Brewing Storm

The Great Ocean Road is an astonishing but challenging location to photograph. The coastline is truly spectacular between Apollo Bay and Warrnambool, but to convey a sense of scale, place and context is difficult. Most photographs I have seen of this part of Victoria fail to do justice to the rugged beauty and grandeur of this coastline – a lovely sunset just isn’t enough. Although calm seas and a perfect sunset will always result in a pretty picture of this Victorian coastline, the area offers so much more for photographers willing to put in the hard yards and exercise their patience in search of the right light and the best composition.

London Bridge

Landscape photography in Australia is an exercise in patience and frustration followed by final fulfillment. Australia’s often harsh daytime light works against good art photography of the type I am pursuing, as does the flat light caused by overcast conditions. The golden hours of perfect light are fleeting. As I have said before, landscape photography in Australia is like a long-haul international flight – hours of boredom followed by a few seconds of sheer panic during landing, when the light is at its best. It is an exercise in patience, which, in the end, can be extremely rewarding. This is not known as the Shipwreck Coast for nothing.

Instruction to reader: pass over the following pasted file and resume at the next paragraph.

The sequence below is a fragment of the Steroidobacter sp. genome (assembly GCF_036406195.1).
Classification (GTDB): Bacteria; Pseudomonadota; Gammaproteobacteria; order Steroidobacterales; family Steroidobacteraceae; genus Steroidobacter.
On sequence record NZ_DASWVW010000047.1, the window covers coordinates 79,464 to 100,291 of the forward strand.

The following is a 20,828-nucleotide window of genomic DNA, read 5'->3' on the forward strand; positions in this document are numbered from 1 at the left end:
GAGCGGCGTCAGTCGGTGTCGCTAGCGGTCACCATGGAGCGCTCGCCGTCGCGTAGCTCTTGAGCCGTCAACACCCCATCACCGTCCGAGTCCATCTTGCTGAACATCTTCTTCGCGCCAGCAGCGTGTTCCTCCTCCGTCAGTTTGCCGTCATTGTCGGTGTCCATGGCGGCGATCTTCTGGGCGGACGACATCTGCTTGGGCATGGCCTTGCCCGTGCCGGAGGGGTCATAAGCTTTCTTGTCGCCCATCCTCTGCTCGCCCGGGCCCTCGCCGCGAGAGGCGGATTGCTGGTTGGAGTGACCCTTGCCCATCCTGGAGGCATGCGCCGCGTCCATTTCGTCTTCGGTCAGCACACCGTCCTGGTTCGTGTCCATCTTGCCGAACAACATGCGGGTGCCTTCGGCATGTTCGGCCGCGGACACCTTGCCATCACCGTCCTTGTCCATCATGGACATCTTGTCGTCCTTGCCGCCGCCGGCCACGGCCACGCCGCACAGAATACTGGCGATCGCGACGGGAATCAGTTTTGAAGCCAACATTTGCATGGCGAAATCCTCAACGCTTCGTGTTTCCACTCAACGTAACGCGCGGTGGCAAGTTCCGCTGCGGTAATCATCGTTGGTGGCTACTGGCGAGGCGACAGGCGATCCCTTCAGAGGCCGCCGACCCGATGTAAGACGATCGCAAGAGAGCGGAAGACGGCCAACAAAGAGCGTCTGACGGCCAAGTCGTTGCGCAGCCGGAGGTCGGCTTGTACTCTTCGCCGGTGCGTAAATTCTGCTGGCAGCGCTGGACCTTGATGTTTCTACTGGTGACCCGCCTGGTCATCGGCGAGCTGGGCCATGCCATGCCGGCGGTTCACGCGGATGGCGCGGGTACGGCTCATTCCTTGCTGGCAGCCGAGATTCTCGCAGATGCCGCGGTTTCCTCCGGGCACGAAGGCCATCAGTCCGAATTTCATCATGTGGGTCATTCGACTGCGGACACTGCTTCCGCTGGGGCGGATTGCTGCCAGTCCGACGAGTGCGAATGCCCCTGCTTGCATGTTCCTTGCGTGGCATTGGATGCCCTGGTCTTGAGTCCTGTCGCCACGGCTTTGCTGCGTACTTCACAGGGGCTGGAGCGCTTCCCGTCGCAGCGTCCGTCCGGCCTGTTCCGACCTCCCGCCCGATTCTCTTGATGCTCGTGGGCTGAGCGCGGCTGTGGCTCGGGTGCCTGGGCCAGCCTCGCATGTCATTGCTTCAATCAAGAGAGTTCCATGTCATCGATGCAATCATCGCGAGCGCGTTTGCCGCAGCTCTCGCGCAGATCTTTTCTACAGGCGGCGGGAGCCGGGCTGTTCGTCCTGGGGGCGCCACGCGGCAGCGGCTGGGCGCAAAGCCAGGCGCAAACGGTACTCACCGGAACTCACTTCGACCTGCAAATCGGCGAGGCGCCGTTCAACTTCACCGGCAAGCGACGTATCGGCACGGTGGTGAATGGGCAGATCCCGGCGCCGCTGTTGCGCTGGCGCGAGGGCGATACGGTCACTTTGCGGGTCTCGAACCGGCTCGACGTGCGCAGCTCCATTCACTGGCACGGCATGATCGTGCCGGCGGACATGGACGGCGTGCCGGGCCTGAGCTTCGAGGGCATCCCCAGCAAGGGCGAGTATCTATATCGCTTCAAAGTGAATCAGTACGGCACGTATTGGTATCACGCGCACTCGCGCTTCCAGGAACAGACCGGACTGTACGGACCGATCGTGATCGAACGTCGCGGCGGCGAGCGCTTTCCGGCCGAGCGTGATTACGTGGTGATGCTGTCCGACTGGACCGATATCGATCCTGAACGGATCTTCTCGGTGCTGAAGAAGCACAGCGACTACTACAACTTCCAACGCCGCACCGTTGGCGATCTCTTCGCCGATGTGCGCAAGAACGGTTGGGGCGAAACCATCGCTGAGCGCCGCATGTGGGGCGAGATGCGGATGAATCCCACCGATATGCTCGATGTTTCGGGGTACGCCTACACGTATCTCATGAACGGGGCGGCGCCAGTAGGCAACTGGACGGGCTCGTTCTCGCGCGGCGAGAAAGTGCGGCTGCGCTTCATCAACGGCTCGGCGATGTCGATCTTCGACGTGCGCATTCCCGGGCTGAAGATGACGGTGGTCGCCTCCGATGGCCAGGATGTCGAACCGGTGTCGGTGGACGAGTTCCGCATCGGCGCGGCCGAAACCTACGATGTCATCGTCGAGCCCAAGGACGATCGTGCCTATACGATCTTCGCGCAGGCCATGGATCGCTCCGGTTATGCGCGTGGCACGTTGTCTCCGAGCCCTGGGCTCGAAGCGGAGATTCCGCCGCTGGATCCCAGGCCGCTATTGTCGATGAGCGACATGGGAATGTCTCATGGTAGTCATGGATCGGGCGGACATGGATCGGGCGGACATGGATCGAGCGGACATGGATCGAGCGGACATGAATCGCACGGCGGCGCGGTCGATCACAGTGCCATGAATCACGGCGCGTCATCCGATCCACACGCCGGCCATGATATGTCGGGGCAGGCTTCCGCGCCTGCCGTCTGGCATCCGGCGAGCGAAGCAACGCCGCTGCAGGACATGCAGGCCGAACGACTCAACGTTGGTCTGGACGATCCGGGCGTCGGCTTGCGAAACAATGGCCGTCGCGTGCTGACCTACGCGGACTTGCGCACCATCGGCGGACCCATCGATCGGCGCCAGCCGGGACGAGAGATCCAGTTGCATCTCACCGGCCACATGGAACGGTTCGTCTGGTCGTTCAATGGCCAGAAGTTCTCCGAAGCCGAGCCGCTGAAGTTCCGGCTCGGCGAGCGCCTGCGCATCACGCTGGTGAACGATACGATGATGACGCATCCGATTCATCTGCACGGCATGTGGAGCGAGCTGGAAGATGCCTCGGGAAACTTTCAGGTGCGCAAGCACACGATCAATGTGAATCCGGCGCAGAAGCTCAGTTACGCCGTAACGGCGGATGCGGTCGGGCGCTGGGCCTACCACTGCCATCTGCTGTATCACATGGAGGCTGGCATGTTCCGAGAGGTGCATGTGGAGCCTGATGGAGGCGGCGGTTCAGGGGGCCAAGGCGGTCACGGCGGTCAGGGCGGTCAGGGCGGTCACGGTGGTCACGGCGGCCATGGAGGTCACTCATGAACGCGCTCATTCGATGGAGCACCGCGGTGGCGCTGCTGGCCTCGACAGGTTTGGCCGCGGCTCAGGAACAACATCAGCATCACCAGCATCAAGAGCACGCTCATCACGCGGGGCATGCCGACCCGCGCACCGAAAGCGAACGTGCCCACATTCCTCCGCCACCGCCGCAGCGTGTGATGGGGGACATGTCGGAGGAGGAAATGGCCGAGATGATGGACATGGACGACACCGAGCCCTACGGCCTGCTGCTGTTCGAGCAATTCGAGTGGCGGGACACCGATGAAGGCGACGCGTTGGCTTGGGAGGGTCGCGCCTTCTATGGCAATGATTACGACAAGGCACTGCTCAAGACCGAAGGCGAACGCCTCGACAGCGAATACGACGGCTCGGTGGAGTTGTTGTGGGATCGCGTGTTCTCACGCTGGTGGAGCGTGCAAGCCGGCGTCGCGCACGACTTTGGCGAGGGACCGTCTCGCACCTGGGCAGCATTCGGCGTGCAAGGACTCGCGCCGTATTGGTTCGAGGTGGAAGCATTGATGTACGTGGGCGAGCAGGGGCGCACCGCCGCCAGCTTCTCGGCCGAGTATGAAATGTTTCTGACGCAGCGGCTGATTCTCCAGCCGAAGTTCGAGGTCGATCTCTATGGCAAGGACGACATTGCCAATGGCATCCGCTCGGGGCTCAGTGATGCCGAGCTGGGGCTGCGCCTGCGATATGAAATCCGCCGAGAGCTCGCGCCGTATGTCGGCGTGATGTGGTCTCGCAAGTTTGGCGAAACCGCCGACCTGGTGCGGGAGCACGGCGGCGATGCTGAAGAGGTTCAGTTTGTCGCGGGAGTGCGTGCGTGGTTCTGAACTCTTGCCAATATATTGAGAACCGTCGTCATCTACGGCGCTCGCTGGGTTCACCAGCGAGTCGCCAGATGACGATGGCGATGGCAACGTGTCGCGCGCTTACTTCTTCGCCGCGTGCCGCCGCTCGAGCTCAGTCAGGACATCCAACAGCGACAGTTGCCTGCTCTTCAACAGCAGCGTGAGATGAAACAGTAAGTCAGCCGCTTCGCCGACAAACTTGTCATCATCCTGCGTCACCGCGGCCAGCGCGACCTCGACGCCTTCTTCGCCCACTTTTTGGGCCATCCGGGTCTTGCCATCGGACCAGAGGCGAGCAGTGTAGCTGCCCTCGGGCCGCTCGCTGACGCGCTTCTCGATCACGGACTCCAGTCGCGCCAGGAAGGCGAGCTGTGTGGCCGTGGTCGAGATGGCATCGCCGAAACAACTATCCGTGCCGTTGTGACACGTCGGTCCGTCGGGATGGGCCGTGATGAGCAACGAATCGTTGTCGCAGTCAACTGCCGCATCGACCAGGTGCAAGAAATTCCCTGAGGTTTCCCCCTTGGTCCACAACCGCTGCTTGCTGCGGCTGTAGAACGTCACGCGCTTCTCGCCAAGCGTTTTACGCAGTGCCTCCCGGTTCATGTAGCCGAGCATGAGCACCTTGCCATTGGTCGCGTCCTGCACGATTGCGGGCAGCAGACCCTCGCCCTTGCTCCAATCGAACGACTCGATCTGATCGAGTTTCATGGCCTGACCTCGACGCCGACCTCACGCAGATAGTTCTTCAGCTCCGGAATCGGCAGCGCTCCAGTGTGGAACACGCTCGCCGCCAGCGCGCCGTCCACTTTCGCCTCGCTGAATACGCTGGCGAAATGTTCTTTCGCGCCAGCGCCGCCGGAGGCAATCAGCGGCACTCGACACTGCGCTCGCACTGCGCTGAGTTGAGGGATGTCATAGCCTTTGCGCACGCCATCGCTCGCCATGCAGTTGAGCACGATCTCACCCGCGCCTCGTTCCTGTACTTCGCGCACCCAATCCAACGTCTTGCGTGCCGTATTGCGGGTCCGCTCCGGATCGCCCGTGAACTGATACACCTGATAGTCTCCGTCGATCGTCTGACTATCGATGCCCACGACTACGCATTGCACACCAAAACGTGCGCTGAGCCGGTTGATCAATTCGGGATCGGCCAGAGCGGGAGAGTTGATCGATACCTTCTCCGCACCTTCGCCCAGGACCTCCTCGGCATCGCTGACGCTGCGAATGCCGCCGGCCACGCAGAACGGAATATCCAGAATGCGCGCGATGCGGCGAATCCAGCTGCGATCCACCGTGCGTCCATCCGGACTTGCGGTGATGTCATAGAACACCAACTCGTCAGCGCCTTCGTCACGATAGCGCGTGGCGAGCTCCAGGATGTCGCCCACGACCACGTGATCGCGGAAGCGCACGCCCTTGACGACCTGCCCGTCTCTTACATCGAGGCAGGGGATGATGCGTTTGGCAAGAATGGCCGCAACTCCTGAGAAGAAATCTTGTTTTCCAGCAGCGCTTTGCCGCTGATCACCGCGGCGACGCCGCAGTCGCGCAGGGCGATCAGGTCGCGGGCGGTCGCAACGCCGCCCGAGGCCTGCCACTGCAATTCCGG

Nearby, the dense and mysterious Otway forest offers many opportunities for daytime photography, including several waterfalls, a forest of giant Californian Redwoods, the Cape Otway Lighthouse, and countless coastline images, including a multitude of abstractions in the coastal cliffs, as well as the myriad of possibilities in the many rock pools.

I will shortly be offering a multi-day workshop down the Great Ocean Road designed specifically for photographers who are keen to work hard for their images and who want to take their photography to the next level. Like my international workshops, this trip will be strictly limited in numbers to ensure we can operate quickly and cohesively in the field. Bookings will be taken on a first come, first serve basis.  Stay tuned for further details over the coming weeks.

The Wall - Great Ocean Road

Higher resolution versions of these photographs can be seen on my primary portfolio website at www.jholko.com under Australia.

It is worth noting that I was travelling with a good friend of mine who owns and runs a successful portrait studio on this trip. It was very interesting to hear about the needs of a professional portrait photographer in contrast to my own camera requirements. Surprisingly, our needs proved to be more in step with each other than we might have first assumed, and I will have more to say on this in a future blog post.